I similarly question whether Genesis 2 is a recapitulation of Day 6 in Genesis 1, or a separate creation event. What is fundamental to me is that Adam and Eve were real people, created directly by God, and placed into a real paradise where they really sinned. Noah, too, was a real person and all subsequent humans are descended from him. Without these fundamentals, my whole concept of soteriology is flawed, and my faith is in vain.

The dual advents of Jesus were a mystery to all Believers until Jesus died, and His followers had to reexamine ancient scriptures and develop new interpretations of passages that were not as clear and final as had been thought previously.

I do not believe in biological evolution, for reasons that I may go into in a future post.

At the same time, I reject “Young Earth” hypotheses about the way God created the non-organic universe. I believe that Earth is some 4.5 billion years old, and the universe nearly 14 billion. I’ll leave it to a future post to explain how I reconcile this with the “Genesis account”, which I refuse to explain away as mere symbolism. To reiterate, I believe in a literal, worldwide Genesis Flood, but I reject the theory that it accounts for the present geology of the earth.

Please dismiss the idea that “the theory of evolution” has anything to do with the development of the universe. “Evolution”, as I use the term, is about biological processes and “natural selection”, neither of which have anything whatsoever to do with star formation or the origin of the Solar system. If the formation of a star from interstellar gas and dust is “evolution”, then I guess the formation of a sinkhole after a water main break must also be called evolution.

To close out this post, I want to mention several similarities between Science and Theology:

Both disciplines deal in theory. Christians are fond of saying that, “Evolution is just a theory, not an established fact.” Not a “Law.” When I was a kid, the “Scientific Method” recognized three discrete levels of understanding: hypothesis, theory, and law. Many people brought up in that era see the word “theory” and assume that this is something unproven and tentative. That is no longer the case, linguistically. Reality has blurred the boundaries between theory and law. Many things that were once considered “law” are now recognized to have conditions, or limits. “Newton’s Laws”, for example, are now accepted as useful approximations under certain conditions, but under others, they have to be replaced by Relativistic principles, and even Relativity now sometimes must give way to Quantum Mechanics. So, even though biological evolution is still called a “theory”, most biologists are totally convinced of its truth, or at least that it is a valid working principle. Insisting that it is “theory” and not “fact” is, in this era, an empty argument. In the same way, theological principles must be considered theoretical up to a point, because we aren’t God! We simply cannot have a perfect understanding of scripture.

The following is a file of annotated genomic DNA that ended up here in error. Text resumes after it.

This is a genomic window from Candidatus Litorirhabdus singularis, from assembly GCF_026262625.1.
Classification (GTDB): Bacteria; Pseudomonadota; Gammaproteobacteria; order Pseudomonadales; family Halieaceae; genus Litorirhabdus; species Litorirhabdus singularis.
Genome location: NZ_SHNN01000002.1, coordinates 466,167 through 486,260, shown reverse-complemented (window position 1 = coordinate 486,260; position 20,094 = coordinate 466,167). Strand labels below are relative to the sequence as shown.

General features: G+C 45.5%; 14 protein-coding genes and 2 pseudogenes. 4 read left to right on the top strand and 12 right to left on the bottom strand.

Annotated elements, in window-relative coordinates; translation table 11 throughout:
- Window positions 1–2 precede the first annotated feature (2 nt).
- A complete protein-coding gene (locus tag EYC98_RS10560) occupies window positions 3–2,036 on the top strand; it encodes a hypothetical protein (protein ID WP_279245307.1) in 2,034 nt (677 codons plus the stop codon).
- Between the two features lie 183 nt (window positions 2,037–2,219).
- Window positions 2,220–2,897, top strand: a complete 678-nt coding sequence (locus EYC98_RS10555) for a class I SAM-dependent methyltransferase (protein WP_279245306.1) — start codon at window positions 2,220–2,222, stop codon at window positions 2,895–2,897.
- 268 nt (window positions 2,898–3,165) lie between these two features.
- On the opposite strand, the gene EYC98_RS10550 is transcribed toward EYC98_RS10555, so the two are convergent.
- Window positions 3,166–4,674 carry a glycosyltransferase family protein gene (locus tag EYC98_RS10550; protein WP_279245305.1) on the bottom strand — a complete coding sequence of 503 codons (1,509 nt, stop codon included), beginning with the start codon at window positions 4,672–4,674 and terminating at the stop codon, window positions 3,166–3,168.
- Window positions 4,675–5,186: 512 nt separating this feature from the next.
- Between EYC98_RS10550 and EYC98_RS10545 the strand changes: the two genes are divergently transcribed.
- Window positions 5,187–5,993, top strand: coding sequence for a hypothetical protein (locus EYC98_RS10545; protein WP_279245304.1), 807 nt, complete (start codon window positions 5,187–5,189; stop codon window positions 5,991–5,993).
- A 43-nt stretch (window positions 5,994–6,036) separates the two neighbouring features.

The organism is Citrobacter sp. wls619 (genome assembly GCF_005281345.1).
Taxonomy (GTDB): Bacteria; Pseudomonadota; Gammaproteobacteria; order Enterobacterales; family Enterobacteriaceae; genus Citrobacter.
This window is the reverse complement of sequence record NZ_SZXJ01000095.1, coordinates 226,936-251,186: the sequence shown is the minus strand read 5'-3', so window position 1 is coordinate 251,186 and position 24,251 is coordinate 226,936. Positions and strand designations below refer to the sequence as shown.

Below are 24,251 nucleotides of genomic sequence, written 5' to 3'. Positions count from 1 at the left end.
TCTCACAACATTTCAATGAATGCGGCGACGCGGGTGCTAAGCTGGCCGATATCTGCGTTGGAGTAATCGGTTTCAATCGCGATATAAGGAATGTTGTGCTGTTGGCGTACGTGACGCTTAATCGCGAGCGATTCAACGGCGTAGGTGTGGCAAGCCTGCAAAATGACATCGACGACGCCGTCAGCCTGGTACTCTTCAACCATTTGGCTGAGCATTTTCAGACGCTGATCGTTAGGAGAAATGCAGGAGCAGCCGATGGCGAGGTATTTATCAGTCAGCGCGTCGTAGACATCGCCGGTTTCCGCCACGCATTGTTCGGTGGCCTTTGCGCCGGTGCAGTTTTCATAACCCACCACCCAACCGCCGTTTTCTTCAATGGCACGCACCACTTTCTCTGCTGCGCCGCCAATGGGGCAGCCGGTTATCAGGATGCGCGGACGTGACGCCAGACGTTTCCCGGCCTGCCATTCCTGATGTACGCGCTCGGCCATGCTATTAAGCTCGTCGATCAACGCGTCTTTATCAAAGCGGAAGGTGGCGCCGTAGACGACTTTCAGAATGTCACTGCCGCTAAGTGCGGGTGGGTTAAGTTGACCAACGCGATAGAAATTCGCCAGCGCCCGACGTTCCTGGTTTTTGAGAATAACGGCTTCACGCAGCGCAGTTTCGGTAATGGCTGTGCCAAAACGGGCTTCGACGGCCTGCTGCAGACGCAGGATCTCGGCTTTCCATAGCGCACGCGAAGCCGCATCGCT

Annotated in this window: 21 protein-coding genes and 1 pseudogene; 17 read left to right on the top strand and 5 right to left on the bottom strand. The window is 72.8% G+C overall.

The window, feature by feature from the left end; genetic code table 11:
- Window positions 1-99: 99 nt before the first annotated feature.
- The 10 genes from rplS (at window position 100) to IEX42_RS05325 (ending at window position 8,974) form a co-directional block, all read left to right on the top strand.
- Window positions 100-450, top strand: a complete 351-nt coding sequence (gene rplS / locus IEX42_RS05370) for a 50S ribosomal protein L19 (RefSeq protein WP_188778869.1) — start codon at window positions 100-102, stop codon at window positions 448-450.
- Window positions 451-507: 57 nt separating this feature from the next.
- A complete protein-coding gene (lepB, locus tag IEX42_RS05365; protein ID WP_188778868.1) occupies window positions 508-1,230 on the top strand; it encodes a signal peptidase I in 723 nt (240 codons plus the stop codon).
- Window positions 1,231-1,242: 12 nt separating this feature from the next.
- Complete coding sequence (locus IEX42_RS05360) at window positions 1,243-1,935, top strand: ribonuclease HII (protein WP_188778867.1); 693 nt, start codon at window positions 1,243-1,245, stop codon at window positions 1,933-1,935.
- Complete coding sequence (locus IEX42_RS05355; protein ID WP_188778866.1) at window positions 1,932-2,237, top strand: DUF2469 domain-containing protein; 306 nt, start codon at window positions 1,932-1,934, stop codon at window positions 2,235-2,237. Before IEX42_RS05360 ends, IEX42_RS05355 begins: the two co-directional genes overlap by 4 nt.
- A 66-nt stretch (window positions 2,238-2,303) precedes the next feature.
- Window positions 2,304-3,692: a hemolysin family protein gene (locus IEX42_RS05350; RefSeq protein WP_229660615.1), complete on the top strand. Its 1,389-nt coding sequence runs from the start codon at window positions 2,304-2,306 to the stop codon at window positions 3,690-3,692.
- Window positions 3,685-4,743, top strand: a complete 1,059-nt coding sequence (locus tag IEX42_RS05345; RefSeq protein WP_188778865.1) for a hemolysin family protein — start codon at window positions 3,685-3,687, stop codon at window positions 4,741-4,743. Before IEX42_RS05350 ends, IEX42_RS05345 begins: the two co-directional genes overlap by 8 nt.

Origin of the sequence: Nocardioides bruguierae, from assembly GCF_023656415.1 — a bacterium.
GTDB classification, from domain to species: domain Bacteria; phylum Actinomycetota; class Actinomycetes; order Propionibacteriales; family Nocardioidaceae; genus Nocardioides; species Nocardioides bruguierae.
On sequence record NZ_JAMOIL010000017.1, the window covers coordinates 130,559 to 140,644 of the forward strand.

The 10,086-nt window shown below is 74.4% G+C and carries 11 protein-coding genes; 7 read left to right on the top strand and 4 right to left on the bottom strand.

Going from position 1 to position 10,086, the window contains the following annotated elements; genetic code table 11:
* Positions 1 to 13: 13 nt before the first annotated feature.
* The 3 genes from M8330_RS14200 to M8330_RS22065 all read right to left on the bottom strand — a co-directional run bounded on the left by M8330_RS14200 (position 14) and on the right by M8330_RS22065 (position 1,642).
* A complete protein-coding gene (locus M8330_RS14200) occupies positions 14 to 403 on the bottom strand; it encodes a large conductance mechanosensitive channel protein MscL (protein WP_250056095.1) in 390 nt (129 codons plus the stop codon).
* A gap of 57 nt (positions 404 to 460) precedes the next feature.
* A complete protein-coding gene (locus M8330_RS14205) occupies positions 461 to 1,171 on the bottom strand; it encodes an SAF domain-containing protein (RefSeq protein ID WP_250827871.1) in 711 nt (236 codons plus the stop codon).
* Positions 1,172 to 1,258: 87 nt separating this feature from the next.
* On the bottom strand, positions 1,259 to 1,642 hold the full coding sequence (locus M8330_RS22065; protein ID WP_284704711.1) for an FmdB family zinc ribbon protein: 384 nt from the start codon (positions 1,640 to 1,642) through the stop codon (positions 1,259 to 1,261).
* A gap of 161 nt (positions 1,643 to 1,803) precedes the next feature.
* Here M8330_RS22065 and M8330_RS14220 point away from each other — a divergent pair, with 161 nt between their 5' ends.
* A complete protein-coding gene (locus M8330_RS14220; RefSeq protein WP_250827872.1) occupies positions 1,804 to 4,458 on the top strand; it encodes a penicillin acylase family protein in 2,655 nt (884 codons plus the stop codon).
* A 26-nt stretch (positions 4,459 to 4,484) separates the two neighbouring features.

Both disciplines have an infallible basis. What?! Theology is at heart based on the Bible, which we believe to be inerrant and infallible. That is axiomatic to our beliefs. Most sciences, too—not so much biology, but certainly cosmology (the study of how the universe developed from the time of the “Big Bang”)—have a mathematical foundation, and math is an “exact science.” Math is the inerrant “scripture” of science, and it, too, was authored by God. It originated with God, it is absolute, and much of it is very well understood by human mathematicians.

Both disciplines have elements that are subject to interpretation. Some branches of math, like Probability and Statistics, can be erroneously interpreted and wrong conclusions drawn; and proven valid equations can sometimes be applied incorrectly to observation. But the same can be said about scripture. Sometimes scripture can be misinterpreted or misapplied. Again, we are not God!